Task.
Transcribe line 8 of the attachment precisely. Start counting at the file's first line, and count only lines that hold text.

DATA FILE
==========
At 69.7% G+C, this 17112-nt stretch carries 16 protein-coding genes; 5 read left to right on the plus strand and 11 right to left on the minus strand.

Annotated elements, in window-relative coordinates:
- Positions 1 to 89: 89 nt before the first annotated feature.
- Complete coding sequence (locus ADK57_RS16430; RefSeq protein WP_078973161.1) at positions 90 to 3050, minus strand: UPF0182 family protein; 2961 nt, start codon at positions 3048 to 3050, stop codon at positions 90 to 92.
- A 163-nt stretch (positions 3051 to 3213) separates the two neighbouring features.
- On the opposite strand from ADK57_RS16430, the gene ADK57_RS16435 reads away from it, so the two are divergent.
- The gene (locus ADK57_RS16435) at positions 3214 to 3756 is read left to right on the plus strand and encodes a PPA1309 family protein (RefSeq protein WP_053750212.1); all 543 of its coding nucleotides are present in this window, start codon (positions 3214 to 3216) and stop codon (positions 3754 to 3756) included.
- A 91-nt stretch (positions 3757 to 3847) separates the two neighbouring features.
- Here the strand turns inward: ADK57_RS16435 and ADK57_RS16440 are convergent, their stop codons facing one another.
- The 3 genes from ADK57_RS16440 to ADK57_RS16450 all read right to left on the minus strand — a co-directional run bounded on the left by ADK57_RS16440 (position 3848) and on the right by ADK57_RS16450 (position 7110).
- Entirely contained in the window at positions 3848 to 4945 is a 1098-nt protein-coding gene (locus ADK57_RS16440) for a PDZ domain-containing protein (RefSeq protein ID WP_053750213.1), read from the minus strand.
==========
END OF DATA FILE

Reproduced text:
- A 91-nt stretch (positions 3757 to 3847) separates the two neighbouring features.